The E-mail Commentary from Eco-Justice Ministries
This is the first week of the baseball season, and I'm rooting for the Cardinals. Not the St. Louis baseball team, through -- I'm cheering on the 117 guys in Rome who will elect the next Pope.
I hope and pray that those distinguished men will prayerfully reflect on the state of the world in 2005, consider where the powerful leadership of the Roman Catholic Church is most urgently needed, and -- guided and nudged by the Holy Spirit -- will elect a man whose ministry will be inspired by God's redemptive love for all of creation.
The honorable and remarkable ministry of the most recently deceased pontiff shows that the selection of the next Pope could have a truly dramatic impact, not only on the Roman Catholic Church, but on the whole world.
Through this last week, virtually every news source has given voluminous descriptions of the legacy of Pope John Paul II. In well-researched and carefully crafted reports -- documents that were first drafted years ago, and were frequently updated as the pontiff's influence grew and his health declined -- we have been reminded of the theological, cultural and political importance of this man.
Among the things often named:
Biographer Tad Szulc says that John Paul II was "the first modern pontiff to turn the Vatican into a full-fledged player in world affairs." During his tenure, others have observed, "the Holy See gained more political clout and diplomatic recognition than it had enjoyed since the Renaissance."
There's no guarantee that such a degree of papal prominence will continue in the years to come. But there is at least a reasonable potential for the next Pope to build on the legacy of John Paul II in shaping world events and cultural trends. It is that possibility that stirs my strong interest in the decision that the Cardinals will make in the next few days.
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The lifetime experiences of Karol Wojtyla shaped the man who became John Paul II. His passion and moral clarity came from his first-hand knowledge of the faults of communism, and of the evils of anti-Semitism. At a time when Eastern Europe was a central focus of world events, this Pope had experiences, perspectives, friendships and political connections that enabled him to exert dramatic and influential leadership.
If the next Pope were to come from Africa, for example, he could bring a corresponding experience with some of the central themes of our own day -- the effects of globalized capitalism, the impact of ecological disruption, and the sweeping calamity of the AIDS pandemic. (An African cardinal said this week, though, that "psychologically and spiritually, the West isn't ready to welcome a black pope." Perhaps we'll be surprised.)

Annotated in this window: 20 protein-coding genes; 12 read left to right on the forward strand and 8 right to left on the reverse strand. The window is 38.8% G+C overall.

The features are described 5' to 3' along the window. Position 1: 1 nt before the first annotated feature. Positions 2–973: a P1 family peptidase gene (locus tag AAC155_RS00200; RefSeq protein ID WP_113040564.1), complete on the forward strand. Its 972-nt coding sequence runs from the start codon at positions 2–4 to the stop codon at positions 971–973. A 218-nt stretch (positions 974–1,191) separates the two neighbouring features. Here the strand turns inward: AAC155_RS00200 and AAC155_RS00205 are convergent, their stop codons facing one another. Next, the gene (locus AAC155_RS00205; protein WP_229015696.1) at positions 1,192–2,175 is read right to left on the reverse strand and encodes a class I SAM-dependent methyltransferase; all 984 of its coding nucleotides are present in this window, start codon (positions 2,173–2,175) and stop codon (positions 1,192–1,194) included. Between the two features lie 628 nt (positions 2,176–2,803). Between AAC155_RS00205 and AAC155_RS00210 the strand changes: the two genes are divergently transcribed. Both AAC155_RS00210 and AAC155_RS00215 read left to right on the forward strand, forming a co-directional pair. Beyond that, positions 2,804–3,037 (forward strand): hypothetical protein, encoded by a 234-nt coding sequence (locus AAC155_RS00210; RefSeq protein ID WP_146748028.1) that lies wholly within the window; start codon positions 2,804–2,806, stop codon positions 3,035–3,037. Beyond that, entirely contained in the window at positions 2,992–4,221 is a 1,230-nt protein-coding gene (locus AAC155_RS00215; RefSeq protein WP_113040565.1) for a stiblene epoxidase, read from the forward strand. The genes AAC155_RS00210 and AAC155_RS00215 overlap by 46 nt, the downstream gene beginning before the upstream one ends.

A Pope from Latin America -- there are clergy from Brazil and Honduras who are considered contenders -- could bring similar life experiences and deep-seated perspectives. One who is grounded in a life and a culture outside of "first world" affluence and dominance could be a remarkable force in calling the world to address the eco-justice themes that are now so urgent.
As the leader of the Roman Catholic Church, the Pope oversees an international organization with a membership roughly equal to the population of China. The Catholic church maintains a diverse, but reasonably well-heeled network of capable and influential leaders that can coordinate programs and messages across national boundaries. The financial resources of the Catholic church are substantial, and an intentional "socially responsible" investment strategy could have a remarkable global impact.
What a thing it would be if the 265th Pope tapped into that power, and developed a legacy that connected human concerns with those of the rest of God's creation, which looked honestly at the vast gap between rich and poor within nations and across the world, and which sought sufficiency and sustainability as hallmarks of peace and justice.
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I'm rooting for the Cardinals in the coming weeks. I pray that the Holy Spirit will blow a persistent rushing wind of insight into the Sistine Chapel, unifying the princes of the Catholic Church in a choice for a strong, capable leader who will bring his personal grounding and strong passion to address the most pressing issues of today's world, and that those issues will include an abiding concern for all of God's creation.
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